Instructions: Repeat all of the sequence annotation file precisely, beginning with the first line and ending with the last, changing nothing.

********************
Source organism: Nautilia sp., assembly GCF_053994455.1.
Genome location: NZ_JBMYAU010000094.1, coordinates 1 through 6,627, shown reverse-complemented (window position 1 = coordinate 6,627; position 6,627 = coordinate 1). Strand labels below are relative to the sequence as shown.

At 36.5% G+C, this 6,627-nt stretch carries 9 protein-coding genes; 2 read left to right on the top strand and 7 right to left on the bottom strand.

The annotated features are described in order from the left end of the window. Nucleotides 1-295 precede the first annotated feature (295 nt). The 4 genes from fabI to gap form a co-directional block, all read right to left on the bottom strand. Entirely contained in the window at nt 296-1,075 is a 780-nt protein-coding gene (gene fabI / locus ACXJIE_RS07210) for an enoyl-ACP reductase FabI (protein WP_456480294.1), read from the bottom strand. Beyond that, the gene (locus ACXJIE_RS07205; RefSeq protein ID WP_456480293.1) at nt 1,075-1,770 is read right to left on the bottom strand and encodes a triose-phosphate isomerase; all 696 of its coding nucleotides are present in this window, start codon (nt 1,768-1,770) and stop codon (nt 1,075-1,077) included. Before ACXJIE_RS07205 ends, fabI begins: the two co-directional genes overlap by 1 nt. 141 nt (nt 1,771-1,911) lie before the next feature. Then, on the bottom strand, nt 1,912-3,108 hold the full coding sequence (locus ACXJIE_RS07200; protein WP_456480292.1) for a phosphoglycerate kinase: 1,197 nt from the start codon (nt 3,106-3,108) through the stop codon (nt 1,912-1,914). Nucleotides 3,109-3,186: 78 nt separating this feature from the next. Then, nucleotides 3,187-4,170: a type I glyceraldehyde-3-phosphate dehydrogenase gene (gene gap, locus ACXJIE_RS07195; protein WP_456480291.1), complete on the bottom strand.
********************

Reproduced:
Source organism: Nautilia sp., assembly GCF_053994455.1.
Genome location: NZ_JBMYAU010000094.1, coordinates 1 through 6,627, shown reverse-complemented (window position 1 = coordinate 6,627; position 6,627 = coordinate 1). Strand labels below are relative to the sequence as shown.

At 36.5% G+C, this 6,627-nt stretch carries 9 protein-coding genes; 2 read left to right on the top strand and 7 right to left on the bottom strand.

The annotated features are described in order from the left end of the window. Nucleotides 1-295 precede the first annotated feature (295 nt). The 4 genes from fabI to gap form a co-directional block, all read right to left on the bottom strand. Entirely contained in the window at nt 296-1,075 is a 780-nt protein-coding gene (gene fabI / locus ACXJIE_RS07210) for an enoyl-ACP reductase FabI (protein WP_456480294.1), read from the bottom strand. Beyond that, the gene (locus ACXJIE_RS07205; RefSeq protein ID WP_456480293.1) at nt 1,075-1,770 is read right to left on the bottom strand and encodes a triose-phosphate isomerase; all 696 of its coding nucleotides are present in this window, start codon (nt 1,768-1,770) and stop codon (nt 1,075-1,077) included. Before ACXJIE_RS07205 ends, fabI begins: the two co-directional genes overlap by 1 nt. 141 nt (nt 1,771-1,911) lie before the next feature. Then, on the bottom strand, nt 1,912-3,108 hold the full coding sequence (locus ACXJIE_RS07200; protein WP_456480292.1) for a phosphoglycerate kinase: 1,197 nt from the start codon (nt 3,106-3,108) through the stop codon (nt 1,912-1,914). Nucleotides 3,109-3,186: 78 nt separating this feature from the next. Then, nucleotides 3,187-4,170: a type I glyceraldehyde-3-phosphate dehydrogenase gene (gene gap, locus ACXJIE_RS07195; protein WP_456480291.1), complete on the bottom strand.